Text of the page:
The Tensor Product and the Tensor Product of Representations
Point of post: In this post we discuss the notion of the tensor product and the tensor product of two representations.
I have previously discussed the notion of the tensor product, but will be considering a slightly different (although isomorphic) construction. In general any vector space with a blinear map such that if and are bases for and then can be considered a tensor product in some sense, since this generalized construction defines a unique, up to isomorphism structure. That’s the view we’ll take here with a special focus on the particular case of treating as which is the space of all anti-bilinear forms. We then define the tensor product of two representations.
Bilinear Maps and the Tensor Product
We’ve previously discussed the notion of bilinear forms as being maps which are linear in each entry (where are some -spaces) in the sense that for each fixed the map is linear as is the map for each fixed . We can easily extend this notion of “bilinearity” to more general cases. In particular, if are -spaces then a map is called a bilinear map (or just bilinear) if the maps and are linear for each fixed and .
Let be -spaces and a distinguished bilinear map such that if and are bases for and then is a basis for . We then call a tensor product of and under and denote this . It’s clear that for any tensor product of and the dimension of the tensor product is and thus all tensor products of and are isomorphic.
Anti-Bilinear Forms As A Tensor Product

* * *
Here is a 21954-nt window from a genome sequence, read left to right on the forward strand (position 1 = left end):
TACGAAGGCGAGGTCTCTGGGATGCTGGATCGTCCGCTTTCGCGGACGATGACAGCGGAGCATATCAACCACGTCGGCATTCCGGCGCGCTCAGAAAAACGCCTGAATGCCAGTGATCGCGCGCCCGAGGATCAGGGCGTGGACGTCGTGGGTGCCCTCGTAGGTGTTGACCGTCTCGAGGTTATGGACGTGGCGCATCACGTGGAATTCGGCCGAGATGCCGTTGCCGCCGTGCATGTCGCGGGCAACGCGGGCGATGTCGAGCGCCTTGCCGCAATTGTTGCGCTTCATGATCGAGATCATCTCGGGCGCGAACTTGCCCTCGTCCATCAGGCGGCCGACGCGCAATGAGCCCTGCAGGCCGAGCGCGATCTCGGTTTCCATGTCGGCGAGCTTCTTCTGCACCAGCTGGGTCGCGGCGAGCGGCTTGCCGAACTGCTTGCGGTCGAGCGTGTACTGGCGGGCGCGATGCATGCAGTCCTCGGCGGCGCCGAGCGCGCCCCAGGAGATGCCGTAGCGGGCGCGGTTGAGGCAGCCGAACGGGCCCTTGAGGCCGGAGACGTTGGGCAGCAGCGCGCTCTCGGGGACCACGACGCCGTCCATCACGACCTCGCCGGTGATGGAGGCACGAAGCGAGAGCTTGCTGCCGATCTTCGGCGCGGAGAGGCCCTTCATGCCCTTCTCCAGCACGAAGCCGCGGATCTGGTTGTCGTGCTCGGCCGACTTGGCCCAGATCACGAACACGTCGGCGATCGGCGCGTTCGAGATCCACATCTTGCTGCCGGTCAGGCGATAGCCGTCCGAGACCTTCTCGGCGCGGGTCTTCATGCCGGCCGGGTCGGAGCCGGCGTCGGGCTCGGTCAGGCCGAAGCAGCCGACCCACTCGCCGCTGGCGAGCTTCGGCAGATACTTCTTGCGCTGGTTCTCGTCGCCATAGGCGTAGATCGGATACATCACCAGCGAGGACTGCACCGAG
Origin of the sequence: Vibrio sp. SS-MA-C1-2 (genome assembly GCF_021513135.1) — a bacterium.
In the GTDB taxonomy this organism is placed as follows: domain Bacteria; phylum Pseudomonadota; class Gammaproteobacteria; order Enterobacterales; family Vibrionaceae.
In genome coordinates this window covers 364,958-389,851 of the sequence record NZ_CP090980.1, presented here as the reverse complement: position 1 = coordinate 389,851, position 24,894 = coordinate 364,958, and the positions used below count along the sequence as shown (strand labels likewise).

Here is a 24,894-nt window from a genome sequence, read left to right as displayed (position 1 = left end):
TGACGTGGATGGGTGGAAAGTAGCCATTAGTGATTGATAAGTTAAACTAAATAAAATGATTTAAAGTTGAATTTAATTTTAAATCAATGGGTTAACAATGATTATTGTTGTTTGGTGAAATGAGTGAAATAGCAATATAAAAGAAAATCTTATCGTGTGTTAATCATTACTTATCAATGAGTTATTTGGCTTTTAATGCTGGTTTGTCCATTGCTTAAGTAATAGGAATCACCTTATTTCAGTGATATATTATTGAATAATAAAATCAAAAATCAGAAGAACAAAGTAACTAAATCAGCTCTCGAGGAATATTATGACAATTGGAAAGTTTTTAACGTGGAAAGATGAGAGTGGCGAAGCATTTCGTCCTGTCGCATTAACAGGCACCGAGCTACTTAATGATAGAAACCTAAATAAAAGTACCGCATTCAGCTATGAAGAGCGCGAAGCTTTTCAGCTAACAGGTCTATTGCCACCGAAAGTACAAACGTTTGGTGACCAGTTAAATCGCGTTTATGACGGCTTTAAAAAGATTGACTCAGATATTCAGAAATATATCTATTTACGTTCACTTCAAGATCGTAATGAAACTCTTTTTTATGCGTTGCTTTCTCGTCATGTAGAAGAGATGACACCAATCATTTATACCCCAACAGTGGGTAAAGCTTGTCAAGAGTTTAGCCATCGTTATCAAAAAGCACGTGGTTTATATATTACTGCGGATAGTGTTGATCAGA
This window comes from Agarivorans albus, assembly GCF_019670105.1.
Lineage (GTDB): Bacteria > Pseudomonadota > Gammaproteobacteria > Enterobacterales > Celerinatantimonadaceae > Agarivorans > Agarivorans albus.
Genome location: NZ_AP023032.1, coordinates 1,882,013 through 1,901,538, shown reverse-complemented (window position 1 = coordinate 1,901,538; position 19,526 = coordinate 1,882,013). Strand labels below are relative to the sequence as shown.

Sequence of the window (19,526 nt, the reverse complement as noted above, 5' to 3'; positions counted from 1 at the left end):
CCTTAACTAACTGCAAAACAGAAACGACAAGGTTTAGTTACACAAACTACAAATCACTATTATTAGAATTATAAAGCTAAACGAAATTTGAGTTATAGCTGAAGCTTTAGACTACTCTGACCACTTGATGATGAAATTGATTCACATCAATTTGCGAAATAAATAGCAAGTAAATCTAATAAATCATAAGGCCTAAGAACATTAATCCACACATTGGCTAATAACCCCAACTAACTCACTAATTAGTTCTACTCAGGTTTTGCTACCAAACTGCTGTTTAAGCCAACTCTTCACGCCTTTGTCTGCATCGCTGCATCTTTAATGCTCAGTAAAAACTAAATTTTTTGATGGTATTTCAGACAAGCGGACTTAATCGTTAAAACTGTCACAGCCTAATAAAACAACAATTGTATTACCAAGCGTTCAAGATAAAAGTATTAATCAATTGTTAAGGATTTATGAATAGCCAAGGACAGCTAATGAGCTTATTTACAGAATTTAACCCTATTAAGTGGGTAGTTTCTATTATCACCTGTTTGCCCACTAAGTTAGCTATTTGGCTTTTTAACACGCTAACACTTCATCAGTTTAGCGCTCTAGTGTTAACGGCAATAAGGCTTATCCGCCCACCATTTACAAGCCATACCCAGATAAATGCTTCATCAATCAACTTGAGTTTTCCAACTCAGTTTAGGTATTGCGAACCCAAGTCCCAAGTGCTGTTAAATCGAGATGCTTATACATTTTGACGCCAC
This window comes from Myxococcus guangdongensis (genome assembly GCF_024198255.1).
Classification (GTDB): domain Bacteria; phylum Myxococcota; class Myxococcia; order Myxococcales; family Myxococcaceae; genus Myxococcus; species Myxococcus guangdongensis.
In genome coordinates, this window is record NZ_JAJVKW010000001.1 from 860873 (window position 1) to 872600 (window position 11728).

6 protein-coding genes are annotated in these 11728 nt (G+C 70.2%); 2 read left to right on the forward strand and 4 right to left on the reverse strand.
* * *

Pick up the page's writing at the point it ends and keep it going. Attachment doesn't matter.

Let and be pre-Hilbert spaces with inner products and . We define the space of anti-bilinear forms, denoted , to be the set of all maps such that is antilinear in each entry. This is clearly a vector space with pointwise addition and scalar multiplication of anti-bilinear forms. Our current goal is to show that we can think of as a tensor product with distinguished bilinear map
Of course this is equivalent to showing that is bilinear map which carries bases to bases. But before we do this we make a quick observation in the form of the following theorem
Theorem: Let and be pre-Hilbert spaces (really it’s true even for spaces without specified inner products, but this will suffice) then is dimensional.
Proof: It’s easily verified, using the same techniques as in the theory of the space of all bilinear forms that if is a basis for and a basis for then
is a basis for where is the unique anti-bilinear form such that .
With this in mind we go on to prove that can be viewed as a tensor product. Since the fact that the map is evidently bilinear it suffices to prove that carries bases to bases. But, this is true. Indeed:
Theorem: Let be defined as above, then if is a basis for and a basis for then is a basis for .
Proof: By our previous theorem it suffices to show that is linearly independent, since . Indeed, suppose that
Then, fix and . Note that since there exists some non-zero . We see then that otherwise would be perpendicular to a basis and thus zero, contrary to construction. Similarly, we may choose such that . It follows then that
and since and are non-zero we may conclude that . Since and was arbitrary the conclusion follows.
It follows then that can be considered as an actual tensor product. From now on out we shall denote as (when discussing the topic of rep. theory) and shall always denote as it did in the above.
We now wish to endow with an inner product structure so we can start discussing the tensor product of representations. We begin with a theorem
Theorem: There exists a unique inner product on such that .
Proof: While clear since this defines it on a basis we show a proof nonetheless. Suppose that were such an inner product and and bases for and . Then, we’d then see that the following would necessarily be true:
and it’s evident from this formulation that the right hand side of the above is, in fact, an inner product. Thus, it remains to show that this inner product satisfies the desired quality. To do this we let , and . Then,
But, with equal validity
from where the conclusion follows.
1.Simon, Barry. Representations of Finite and Compact Groups. Providence, RI: American Mathematical Society, 1996. Print.
2. Serre, Jean Pierre. Linear Representations of Finite Groups. New York: Springer-Verlag, 1977. Print.